Güler [20] compares the effectiveness of a traditional studio with a design studio conducted on Facebook using a quantitative, experimental procedure. Students were divided into two groups; a control group attended a physical studio and a treatment group experienced an online studio. Student feedback indicated the encouragement of participation and the platform’s continuous interaction capabilities contributed to the success of the online studio.

Our review indicates that SN platforms such as Facebook hold tremendous potential to support the architectural design studio. However, to date, a single comprehensive quantitative study deciphering intricacies of how engagement is achieved when SN tools are used to support design studios ceases to exist. We therefore seek to understand how users interact and engage on a Facebook group, the SN platform studied in this research, by answering the following research questions:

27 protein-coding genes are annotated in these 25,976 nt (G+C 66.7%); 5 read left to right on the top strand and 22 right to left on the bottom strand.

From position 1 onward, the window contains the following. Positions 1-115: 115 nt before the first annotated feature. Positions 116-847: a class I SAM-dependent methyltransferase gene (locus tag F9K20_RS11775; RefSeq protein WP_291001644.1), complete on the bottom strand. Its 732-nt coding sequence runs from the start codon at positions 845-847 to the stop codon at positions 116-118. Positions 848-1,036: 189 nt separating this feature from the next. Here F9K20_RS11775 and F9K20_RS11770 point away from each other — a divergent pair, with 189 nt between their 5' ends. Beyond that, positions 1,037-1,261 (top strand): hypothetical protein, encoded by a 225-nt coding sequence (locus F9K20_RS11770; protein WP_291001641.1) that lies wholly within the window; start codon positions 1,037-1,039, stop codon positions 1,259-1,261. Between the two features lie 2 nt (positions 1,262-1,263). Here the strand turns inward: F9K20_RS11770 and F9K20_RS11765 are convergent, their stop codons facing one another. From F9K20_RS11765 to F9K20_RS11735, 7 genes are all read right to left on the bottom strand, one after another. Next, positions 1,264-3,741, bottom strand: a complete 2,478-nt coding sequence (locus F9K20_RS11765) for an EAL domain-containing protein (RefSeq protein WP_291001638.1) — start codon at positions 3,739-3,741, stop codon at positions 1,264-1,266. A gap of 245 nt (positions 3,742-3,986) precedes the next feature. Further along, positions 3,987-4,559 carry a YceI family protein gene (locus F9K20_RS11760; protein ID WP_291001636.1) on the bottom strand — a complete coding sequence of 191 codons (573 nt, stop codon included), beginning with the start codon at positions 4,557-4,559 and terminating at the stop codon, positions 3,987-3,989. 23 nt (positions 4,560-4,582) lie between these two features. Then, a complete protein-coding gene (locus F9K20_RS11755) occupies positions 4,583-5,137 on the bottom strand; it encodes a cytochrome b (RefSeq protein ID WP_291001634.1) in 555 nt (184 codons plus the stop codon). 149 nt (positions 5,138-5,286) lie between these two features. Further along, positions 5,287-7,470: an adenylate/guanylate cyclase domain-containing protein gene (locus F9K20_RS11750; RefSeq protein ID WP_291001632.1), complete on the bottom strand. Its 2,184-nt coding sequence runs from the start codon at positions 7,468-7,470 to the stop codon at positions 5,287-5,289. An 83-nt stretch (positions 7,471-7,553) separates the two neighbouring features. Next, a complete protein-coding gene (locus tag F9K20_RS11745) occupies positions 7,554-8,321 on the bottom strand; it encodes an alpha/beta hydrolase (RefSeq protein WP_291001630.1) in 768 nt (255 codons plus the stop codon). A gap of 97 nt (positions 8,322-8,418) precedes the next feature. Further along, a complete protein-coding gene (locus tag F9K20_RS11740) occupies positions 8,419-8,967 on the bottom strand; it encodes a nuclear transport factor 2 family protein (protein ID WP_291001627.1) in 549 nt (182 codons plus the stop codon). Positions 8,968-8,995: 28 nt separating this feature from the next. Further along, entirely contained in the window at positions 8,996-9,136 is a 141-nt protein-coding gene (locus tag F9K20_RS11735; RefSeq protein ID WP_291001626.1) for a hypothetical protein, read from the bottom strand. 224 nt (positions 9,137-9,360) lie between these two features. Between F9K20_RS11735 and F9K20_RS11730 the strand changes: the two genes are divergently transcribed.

• What is the nature of the content posted on the platform? What types of posts tend to yield more likes or comments?

  • Who creates posts? Who responds?

  • When is the platform most commonly used?

This may allow us to understand how SN platforms foster digital engagement and support hybrid design studios, ensuring that design education achieves its goals even when conducted remotely.

Online digital engagement

“Engagement” is the psychological state of enjoyment toward an object or action [33]. In higher education, engagement refers to the “quantity and quality of the physical and psychological energy that students invest” [2]. Valerio et al. [62] outline four kinds of student engagement occurring in universities:

  • Academic engagement with curricular activities.

  • Social engagement with the university community’s social activities.

  • Brand engagement with universities as educational service providers.

  • Digital engagement with digital content shared online.

Studying digital engagement is integral for design studio teaching/learning. There are various means available at the instructor’s disposal to keep students engaged in physical settings [25], but keeping students engaged online is more challenging, which prioritizes the need to explain digital engagement as a step towards enhancing it.

In this study, we focus on observable digital engagement. Accordingly, two assumptions must be met [12]. One is that digital engagement with SN can be observed through:

  • Post content.

  • Post media type.